Avoiding Joint Injuries
Small joints like those in the fingers are designed for dexterity and manipulation, not to support your full body weight. In this (image) you can see just how small the distal joint actually is. Protecting these small joints for the long term for all the things your hands need to do is better than using them to do pushups - imo.
Increasing the Size of your Wrists
Size of the wrists and strength of the wrists are not necessarily the same. The size of your wrist joint is primarily dependent on the size of your bones, not muscles. The muscles that control the wrist are forearm muscles. Exercises specific to the wrist and forearm can increase both bone and muscle growth.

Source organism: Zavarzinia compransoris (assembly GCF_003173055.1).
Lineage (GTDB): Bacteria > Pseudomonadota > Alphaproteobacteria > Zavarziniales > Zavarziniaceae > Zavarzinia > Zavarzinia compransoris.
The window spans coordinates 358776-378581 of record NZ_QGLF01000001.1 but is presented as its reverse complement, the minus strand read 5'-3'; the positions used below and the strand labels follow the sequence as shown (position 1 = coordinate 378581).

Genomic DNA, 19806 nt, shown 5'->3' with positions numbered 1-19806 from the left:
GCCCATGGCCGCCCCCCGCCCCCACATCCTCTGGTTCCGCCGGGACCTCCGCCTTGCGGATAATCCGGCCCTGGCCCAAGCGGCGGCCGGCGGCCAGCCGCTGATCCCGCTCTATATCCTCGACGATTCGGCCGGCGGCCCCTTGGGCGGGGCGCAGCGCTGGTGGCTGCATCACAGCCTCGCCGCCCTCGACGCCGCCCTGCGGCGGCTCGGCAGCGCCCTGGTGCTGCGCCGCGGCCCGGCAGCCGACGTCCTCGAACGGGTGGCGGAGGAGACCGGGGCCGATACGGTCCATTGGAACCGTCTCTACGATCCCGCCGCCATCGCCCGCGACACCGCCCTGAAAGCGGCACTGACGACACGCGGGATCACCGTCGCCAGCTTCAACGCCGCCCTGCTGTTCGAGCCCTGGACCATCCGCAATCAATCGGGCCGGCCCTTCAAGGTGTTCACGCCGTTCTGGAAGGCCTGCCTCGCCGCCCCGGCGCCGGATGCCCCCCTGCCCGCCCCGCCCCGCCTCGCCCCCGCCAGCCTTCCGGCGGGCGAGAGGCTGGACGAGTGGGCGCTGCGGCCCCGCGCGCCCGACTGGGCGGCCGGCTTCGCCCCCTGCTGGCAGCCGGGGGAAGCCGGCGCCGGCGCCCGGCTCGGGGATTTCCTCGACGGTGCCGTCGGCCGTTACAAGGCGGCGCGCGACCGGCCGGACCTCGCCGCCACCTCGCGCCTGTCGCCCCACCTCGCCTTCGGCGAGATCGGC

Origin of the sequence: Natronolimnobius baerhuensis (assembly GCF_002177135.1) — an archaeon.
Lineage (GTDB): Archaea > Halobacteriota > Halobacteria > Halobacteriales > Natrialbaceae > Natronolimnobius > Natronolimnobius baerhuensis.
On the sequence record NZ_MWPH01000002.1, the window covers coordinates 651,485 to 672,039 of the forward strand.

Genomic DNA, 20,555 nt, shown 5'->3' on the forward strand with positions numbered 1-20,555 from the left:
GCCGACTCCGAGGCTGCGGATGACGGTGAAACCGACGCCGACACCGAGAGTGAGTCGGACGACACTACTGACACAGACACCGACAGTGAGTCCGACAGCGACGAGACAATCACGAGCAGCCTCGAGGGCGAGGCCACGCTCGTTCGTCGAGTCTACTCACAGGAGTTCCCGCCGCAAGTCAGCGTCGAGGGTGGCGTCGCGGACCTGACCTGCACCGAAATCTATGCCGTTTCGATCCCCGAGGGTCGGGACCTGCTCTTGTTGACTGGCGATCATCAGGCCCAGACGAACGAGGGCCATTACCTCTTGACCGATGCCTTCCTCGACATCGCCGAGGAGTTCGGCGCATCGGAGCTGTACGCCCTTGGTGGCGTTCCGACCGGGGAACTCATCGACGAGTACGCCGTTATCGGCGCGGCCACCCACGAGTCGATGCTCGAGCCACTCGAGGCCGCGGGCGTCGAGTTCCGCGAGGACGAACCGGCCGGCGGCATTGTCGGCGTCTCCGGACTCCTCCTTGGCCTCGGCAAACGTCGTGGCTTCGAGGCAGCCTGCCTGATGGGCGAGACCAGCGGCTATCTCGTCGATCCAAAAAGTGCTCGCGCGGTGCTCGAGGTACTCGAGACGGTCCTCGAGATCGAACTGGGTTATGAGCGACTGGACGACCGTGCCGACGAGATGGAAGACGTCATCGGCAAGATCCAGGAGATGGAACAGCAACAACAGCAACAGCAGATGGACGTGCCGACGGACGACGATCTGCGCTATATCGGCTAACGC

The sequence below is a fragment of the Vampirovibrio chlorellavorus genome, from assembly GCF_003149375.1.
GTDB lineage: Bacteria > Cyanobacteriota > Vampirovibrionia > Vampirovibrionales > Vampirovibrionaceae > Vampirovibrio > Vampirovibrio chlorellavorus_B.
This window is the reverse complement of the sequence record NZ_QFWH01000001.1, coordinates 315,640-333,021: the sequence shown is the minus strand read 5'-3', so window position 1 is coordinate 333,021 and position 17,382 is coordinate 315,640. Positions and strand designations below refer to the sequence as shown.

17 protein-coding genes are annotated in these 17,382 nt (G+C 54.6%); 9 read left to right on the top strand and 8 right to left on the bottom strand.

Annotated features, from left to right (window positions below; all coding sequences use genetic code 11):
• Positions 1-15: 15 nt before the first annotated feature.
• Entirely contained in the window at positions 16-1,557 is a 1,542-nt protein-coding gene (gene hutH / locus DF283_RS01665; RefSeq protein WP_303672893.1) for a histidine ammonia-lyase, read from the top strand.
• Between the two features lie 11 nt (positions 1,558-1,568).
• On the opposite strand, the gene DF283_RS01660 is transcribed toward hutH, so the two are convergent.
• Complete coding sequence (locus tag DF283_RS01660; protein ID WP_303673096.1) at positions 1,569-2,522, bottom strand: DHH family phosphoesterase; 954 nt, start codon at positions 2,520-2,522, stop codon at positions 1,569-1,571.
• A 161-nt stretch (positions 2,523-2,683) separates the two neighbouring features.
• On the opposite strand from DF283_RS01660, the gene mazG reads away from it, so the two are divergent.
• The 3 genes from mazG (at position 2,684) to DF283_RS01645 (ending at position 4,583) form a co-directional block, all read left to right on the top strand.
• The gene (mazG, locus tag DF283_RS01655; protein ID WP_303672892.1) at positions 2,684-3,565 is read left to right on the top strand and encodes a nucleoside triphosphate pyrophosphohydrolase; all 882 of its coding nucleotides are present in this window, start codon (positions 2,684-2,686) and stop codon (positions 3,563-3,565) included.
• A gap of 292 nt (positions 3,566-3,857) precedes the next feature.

Increasing the Strength of your Wrists
If your wrist strength is the weak link in your biceps curls or other arm exercises, strengthening your forearm muscles will help to strengthen and protect the wrist joint. Isolating the wrist with exercises that target the wrist flexors/extensor, radial/ulnar derviators and pronator/supinator muscles will increase wrist strength by working the muscles with tendons that cross the wrist joint. These exercises will specifically allow you to address your weakest link:
As far as increasing the bone growth (size and density), bones respond to stress loads with weight bearing or resistance exercise. Assuming you have adequate nutrition including calcium and vitamin D, by gradually increasing the amount of stress to your wrist bones with increasing weight bearing or resistance loads the small wrist and arm bones will adapt by increasing bone density. Body weight exercises such as Yoga's downward dog apply body weight thru your arms and wrists with your wrist in good alignment.